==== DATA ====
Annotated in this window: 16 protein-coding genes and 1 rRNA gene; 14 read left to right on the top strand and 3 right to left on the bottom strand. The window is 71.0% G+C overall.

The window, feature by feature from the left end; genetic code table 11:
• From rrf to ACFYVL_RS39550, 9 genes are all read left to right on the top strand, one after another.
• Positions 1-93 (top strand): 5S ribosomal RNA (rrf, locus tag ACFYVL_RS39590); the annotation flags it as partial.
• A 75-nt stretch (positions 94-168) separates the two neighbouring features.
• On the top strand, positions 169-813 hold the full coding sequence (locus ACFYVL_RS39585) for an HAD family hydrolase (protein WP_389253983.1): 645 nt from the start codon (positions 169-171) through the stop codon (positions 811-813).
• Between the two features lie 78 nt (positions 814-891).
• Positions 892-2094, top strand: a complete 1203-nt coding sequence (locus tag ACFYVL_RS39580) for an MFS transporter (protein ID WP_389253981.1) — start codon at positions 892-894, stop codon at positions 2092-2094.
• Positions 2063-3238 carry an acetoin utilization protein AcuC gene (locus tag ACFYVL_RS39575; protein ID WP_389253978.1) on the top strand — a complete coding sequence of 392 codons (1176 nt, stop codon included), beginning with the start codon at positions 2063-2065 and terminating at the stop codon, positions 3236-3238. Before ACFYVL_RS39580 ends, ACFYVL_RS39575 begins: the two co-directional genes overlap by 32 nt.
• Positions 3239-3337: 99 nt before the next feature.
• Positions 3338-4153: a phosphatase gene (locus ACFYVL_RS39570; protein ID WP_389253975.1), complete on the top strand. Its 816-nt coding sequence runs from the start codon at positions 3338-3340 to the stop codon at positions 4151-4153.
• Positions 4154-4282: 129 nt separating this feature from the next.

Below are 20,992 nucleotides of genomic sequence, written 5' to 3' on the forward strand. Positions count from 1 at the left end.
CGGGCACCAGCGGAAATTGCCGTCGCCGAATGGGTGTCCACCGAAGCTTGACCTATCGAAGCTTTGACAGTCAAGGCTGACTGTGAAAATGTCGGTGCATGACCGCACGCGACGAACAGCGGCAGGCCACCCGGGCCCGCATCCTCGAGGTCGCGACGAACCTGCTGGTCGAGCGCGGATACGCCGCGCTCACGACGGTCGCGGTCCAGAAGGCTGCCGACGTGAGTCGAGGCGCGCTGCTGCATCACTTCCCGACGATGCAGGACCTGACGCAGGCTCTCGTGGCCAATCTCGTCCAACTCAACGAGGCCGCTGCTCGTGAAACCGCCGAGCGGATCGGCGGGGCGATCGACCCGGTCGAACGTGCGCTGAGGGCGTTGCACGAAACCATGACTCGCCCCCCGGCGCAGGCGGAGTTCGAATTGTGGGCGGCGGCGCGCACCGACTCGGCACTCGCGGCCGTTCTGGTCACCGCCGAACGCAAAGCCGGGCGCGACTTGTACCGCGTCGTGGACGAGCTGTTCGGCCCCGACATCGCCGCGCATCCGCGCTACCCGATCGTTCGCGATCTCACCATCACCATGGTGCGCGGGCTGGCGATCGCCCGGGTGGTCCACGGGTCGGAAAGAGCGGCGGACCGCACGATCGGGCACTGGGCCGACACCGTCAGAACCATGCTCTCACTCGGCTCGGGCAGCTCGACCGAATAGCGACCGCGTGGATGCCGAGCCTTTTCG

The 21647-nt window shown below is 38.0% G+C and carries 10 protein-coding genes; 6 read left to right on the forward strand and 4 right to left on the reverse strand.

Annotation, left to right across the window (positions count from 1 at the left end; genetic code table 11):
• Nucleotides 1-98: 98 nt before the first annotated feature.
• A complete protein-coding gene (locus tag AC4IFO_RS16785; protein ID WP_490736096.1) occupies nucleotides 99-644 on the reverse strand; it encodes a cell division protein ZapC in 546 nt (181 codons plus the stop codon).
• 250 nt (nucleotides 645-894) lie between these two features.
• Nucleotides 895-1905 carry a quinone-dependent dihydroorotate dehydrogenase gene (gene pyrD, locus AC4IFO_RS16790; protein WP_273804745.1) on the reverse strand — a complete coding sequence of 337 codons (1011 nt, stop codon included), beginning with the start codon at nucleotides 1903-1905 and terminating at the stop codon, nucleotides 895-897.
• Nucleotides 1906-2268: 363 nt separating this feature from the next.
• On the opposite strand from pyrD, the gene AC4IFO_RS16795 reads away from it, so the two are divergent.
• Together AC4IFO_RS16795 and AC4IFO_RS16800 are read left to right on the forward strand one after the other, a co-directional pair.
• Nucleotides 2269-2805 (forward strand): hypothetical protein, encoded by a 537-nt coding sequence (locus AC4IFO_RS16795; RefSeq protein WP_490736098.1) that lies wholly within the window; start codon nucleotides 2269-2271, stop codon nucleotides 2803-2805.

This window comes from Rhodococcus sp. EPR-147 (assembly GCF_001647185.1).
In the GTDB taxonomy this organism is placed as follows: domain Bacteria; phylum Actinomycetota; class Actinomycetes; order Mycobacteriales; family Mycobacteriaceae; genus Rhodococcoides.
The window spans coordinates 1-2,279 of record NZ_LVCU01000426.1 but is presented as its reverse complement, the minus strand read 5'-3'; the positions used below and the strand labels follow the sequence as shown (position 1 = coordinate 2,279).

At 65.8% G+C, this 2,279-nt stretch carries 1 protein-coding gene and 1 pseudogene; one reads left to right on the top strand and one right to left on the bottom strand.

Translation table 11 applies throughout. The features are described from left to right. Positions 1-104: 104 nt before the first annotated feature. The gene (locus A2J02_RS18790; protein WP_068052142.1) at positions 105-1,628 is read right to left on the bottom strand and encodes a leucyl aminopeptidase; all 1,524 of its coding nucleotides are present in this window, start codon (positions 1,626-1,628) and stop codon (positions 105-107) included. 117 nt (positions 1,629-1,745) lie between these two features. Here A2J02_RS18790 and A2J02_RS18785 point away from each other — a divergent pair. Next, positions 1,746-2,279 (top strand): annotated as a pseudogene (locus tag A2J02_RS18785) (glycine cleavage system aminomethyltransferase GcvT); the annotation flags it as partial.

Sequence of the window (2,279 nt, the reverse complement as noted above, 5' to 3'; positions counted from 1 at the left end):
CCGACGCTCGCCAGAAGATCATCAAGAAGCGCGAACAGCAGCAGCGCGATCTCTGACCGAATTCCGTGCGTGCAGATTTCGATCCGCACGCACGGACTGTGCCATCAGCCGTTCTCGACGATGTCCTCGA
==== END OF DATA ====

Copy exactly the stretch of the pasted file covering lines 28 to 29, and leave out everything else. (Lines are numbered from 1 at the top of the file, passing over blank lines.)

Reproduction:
At 65.8% G+C, this 2,279-nt stretch carries 1 protein-coding gene and 1 pseudogene; one reads left to right on the top strand and one right to left on the bottom strand.

Translation table 11 applies throughout. The features are described from left to right. Positions 1-104: 104 nt before the first annotated feature. The gene (locus A2J02_RS18790; protein WP_068052142.1) at positions 105-1,628 is read right to left on the bottom strand and encodes a leucyl aminopeptidase; all 1,524 of its coding nucleotides are present in this window, start codon (positions 1,626-1,628) and stop codon (positions 105-107) included. 117 nt (positions 1,629-1,745) lie between these two features. Here A2J02_RS18790 and A2J02_RS18785 point away from each other — a divergent pair. Next, positions 1,746-2,279 (top strand): annotated as a pseudogene (locus tag A2J02_RS18785) (glycine cleavage system aminomethyltransferase GcvT); the annotation flags it as partial.